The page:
7. The problem with the 240's wipers is that they're so slow they don't really help much in moderate rain, and in a really heavy downpour you may as well pull over and stop. The technology probably hasn't changed much from the late 60s and the 140 series, so if you buy another original wiper motor it doesn't really improve much. That's if you can find one, you can see the dollar signs in the eyes of a breaker when you ask if they've still got any left. RHD ones aren't available new any more and even when they were they cost in the region of £300. I've known of 240s being scrapped for a failed motor and not being able to pass an MOT without it. I've dismantled the original motor several times and it just never worked right. Firstly the bearing died and I replaced it. Then the board holding the brushes in place snapped and I had to epoxy it back together. Finally it seems the motor shaft has now worn down to the point that it oscillates inside the bushings at either end of the case. The result is that the motor grinds and rattles, this being transmitted through the linkages and to the wiper arms, to the point where the blades would just bounce across the screen. On top of that you could hear the motor labouring away even through the road noise at 70mph. I was absolutely convinced I'd see a puff of smoke from under the passenger footwell and that would be me fucked. So, I bought a motor from a 2001 Volvo S40 for £15, thinking that I could adapt it, and if I couldn't, well it's only £15. The main differences are: - The electrical connector is different. - The spindle shaft is too short to reach all the way down through the bulkhead to the wiper linkages. - The mounting bolt holes are on the opposite side of the motor. The electrical part is easy, it's just a case of making a small wiring harness to connect the right pins to the 240 plug. With a quick test, it worked first time on low and high speeds, intermittent wipe, and would park itself when you turned the ignition on and the wipers weren't parked. To extend the spindle shaft I attached a nut connector, with one side marked using a centre punch. Drilled a 3mm hole. Screwed the nut connector onto the motor, then continued the 3mm hole into the spindle. Tapped the hole to M4. Then an M4 machine screw was added, with some threadlocker for good measure. This was then cut off, filed flat and epoxied over the top. This should lock it in place and stop it ever unwinding. I guess it would have been much quicker to tack it in place with a welder, but I was worried about damaging the nylon gear inside the motor. To solve the mounting problem I made an adapter plate, starting by taking an offcut of 2mm steel and marking out the holes from the original motor. The orange line marks the centreline of the original motor which is quite important. The S40 motor is then lined up and holes drilled for that. The holes in place. And the cleaned up adapter plate. On the S40 motor. This was then bolted to the car. Amazingly it all lined up, and the extended spindle was exactly the right length. The last job is to attach the wiper crank in the right orientation , with the motor in the park position. Looking up inside the passenger footwell, it's easy enough to attach the crank to the wiper linkages and bolt it in place. Thankfully once aligned, it's possible to lift the complete unit out of the car without taking the crank off, given a bit of wiggling. On the original motor the crank is keyed to the right orientation so that it doesn't spin on the shaft. I'm sure there's plenty of ways to replicate this, but I decided to be lazy and just do a couple of tack welds to hold it on. It's far enough away from the nylon gear at this point. With that done I tidied up the wiring by soldering it directly to the motor pins. I also 'potted' the top connector using some hot glue to stop water ingress and any potential shorts. Finished unit. And finally, on the car. The wiring was finished off with some heatshrink to make it look a bit less shit. And the moment of truth. I didn't intend for this to be an upgrade, I just wanted reliable wipers. But what a difference it makes to have wipers from a modern car. It just takes away all that grim uncertainty when you're ploughing through downpours at night. They are silent, and at least twice as quick as the old unit. The high speed mode is probably about 300% faster than the old one. I should really have done a before and after video to show how bad they were, but I really had lost the rag with it by that point. Edit: I found a video I took while the car was in bits, showing how loud and slow they were from inside. No windscreen, but you can see the linkages plod along.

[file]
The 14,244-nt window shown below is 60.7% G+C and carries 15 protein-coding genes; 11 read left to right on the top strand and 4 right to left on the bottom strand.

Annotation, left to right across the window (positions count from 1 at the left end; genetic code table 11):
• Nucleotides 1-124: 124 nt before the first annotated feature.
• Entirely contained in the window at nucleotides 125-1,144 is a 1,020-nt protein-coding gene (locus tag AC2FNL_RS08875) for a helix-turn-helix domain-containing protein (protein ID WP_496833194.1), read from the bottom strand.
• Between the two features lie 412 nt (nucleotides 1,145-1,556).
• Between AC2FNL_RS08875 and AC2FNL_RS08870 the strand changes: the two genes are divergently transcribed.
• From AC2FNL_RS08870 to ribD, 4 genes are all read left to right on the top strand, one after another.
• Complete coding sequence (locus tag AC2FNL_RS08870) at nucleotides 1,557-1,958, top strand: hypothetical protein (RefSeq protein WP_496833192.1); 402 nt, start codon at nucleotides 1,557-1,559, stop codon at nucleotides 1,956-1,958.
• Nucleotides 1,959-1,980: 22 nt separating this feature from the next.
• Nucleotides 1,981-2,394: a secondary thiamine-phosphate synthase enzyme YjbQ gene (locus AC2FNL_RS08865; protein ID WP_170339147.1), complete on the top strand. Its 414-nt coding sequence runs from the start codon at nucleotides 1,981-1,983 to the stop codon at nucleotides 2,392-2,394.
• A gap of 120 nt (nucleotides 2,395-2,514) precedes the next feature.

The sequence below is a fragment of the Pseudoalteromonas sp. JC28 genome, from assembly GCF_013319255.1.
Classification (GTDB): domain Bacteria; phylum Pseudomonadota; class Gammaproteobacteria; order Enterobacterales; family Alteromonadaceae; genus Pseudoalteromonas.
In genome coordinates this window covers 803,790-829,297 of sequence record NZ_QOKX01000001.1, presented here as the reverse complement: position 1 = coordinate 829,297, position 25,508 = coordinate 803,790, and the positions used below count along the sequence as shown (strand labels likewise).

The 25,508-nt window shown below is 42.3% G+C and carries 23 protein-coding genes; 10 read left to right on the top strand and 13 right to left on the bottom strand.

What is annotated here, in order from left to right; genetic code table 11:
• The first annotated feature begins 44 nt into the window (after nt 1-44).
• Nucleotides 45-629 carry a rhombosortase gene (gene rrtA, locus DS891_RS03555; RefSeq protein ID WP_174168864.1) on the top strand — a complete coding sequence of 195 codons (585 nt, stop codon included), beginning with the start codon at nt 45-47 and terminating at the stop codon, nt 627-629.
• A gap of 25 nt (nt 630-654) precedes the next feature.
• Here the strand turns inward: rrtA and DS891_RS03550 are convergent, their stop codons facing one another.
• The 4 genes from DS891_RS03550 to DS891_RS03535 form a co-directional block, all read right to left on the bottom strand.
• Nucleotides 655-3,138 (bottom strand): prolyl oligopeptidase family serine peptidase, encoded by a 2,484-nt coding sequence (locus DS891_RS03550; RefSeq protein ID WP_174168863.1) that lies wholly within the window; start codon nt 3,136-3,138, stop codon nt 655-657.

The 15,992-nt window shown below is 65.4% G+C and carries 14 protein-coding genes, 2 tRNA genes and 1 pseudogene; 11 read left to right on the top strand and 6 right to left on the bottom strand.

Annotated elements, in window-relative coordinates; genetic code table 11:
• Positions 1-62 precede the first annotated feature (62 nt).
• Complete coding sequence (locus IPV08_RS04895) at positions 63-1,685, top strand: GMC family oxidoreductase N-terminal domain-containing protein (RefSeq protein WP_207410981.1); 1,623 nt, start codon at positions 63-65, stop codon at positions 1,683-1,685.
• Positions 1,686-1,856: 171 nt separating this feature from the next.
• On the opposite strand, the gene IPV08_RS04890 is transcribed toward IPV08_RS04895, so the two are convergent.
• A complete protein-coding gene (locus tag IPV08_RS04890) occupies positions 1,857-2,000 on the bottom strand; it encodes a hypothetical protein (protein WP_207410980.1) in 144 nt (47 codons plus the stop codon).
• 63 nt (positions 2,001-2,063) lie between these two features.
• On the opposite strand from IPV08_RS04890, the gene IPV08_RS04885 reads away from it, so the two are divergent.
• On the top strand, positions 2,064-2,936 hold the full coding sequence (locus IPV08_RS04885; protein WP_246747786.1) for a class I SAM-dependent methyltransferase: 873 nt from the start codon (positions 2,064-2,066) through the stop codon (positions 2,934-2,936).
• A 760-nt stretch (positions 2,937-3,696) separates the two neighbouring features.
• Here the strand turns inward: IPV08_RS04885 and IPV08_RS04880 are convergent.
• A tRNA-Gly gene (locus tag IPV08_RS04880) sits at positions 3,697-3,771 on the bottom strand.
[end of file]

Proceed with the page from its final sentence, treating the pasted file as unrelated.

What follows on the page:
8. juular